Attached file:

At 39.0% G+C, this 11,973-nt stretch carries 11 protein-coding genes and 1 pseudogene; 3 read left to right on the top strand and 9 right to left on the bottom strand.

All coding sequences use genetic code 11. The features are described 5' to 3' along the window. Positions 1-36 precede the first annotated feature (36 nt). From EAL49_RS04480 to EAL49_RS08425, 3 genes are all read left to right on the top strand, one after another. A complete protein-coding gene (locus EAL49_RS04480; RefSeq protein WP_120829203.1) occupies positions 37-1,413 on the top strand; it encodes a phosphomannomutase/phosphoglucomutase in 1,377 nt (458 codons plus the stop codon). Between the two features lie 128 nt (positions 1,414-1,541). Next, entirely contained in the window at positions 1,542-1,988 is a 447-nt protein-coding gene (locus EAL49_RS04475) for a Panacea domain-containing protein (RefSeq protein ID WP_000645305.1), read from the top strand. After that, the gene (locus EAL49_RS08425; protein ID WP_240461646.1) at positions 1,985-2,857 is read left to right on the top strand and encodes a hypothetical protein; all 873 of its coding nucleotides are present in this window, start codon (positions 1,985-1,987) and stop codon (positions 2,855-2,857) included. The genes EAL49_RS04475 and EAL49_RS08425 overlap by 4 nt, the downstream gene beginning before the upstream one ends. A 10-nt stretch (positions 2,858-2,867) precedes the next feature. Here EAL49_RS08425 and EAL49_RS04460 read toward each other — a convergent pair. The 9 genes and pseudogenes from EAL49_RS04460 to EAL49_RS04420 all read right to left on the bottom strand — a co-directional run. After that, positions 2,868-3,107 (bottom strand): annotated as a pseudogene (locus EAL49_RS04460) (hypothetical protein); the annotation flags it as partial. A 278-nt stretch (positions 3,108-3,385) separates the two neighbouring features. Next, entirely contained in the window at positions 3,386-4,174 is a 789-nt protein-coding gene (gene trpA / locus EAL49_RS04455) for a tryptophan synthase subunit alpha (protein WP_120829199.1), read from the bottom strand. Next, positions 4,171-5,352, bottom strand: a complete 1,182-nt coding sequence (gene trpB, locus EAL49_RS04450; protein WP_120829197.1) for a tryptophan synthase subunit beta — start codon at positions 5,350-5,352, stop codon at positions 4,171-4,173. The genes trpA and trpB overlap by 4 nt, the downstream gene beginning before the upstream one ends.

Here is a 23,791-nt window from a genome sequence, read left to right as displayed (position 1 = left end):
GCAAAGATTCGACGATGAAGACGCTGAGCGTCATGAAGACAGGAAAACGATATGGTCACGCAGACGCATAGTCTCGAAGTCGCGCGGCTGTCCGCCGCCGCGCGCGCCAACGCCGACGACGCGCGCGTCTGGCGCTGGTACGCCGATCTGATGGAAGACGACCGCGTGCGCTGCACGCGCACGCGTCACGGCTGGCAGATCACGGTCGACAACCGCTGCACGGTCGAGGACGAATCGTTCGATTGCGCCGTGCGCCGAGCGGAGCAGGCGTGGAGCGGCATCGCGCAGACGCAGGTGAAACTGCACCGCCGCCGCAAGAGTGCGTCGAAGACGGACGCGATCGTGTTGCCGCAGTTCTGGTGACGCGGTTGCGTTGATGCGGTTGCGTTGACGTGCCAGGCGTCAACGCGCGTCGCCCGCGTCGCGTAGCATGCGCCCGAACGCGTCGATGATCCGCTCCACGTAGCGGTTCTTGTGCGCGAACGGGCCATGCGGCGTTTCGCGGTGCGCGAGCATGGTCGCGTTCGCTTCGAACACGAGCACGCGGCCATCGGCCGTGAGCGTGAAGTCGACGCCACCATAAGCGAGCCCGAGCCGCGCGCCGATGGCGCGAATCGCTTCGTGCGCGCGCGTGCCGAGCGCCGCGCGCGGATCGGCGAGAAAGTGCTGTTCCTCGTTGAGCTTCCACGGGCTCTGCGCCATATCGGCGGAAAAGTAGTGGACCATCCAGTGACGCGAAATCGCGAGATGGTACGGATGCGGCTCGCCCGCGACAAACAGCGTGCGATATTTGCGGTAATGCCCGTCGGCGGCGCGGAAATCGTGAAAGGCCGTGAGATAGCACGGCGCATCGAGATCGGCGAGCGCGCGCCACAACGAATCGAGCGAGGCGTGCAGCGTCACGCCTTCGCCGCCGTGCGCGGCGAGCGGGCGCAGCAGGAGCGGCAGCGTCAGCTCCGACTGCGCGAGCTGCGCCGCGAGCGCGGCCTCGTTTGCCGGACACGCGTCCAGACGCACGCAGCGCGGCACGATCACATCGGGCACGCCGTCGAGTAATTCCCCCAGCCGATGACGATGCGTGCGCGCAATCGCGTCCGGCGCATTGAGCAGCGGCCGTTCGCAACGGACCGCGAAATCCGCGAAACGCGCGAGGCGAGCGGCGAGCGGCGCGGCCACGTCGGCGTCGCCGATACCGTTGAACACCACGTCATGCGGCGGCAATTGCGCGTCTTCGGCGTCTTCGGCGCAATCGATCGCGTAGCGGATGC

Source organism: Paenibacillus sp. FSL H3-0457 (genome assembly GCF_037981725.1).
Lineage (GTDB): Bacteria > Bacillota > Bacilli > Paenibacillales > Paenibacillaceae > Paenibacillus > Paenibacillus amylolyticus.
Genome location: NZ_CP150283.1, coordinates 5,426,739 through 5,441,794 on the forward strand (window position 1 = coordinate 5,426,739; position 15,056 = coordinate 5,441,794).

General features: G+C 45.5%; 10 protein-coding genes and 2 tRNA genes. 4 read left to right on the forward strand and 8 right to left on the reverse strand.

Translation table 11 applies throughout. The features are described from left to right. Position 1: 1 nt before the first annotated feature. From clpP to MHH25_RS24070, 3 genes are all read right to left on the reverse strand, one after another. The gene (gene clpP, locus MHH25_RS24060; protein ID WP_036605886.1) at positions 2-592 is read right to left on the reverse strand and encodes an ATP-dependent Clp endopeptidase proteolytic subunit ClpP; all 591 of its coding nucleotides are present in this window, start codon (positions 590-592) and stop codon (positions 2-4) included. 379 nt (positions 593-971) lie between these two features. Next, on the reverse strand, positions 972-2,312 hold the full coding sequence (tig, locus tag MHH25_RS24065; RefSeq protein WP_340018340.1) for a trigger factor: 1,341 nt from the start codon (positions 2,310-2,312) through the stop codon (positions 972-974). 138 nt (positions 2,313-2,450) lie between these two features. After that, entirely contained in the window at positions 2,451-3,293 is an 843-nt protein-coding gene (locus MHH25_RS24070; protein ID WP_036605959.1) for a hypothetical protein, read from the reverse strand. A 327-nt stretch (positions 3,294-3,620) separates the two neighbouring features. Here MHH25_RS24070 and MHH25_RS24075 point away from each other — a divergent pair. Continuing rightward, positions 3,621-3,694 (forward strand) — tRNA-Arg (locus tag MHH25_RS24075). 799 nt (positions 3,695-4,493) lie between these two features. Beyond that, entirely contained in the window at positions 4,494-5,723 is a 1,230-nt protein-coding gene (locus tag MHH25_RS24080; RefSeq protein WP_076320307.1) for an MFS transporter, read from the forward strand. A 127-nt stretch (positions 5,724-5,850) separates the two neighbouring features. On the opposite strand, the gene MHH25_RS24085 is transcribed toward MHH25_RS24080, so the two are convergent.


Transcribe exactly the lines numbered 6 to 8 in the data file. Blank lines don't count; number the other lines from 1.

Lineage (GTDB): Bacteria > Bacillota > Bacilli > Paenibacillales > Paenibacillaceae > Paenibacillus > Paenibacillus amylolyticus.
Genome location: NZ_CP150283.1, coordinates 5,426,739 through 5,441,794 on the forward strand (window position 1 = coordinate 5,426,739; position 15,056 = coordinate 5,441,794).

General features: G+C 45.5%; 10 protein-coding genes and 2 tRNA genes. 4 read left to right on the forward strand and 8 right to left on the reverse strand.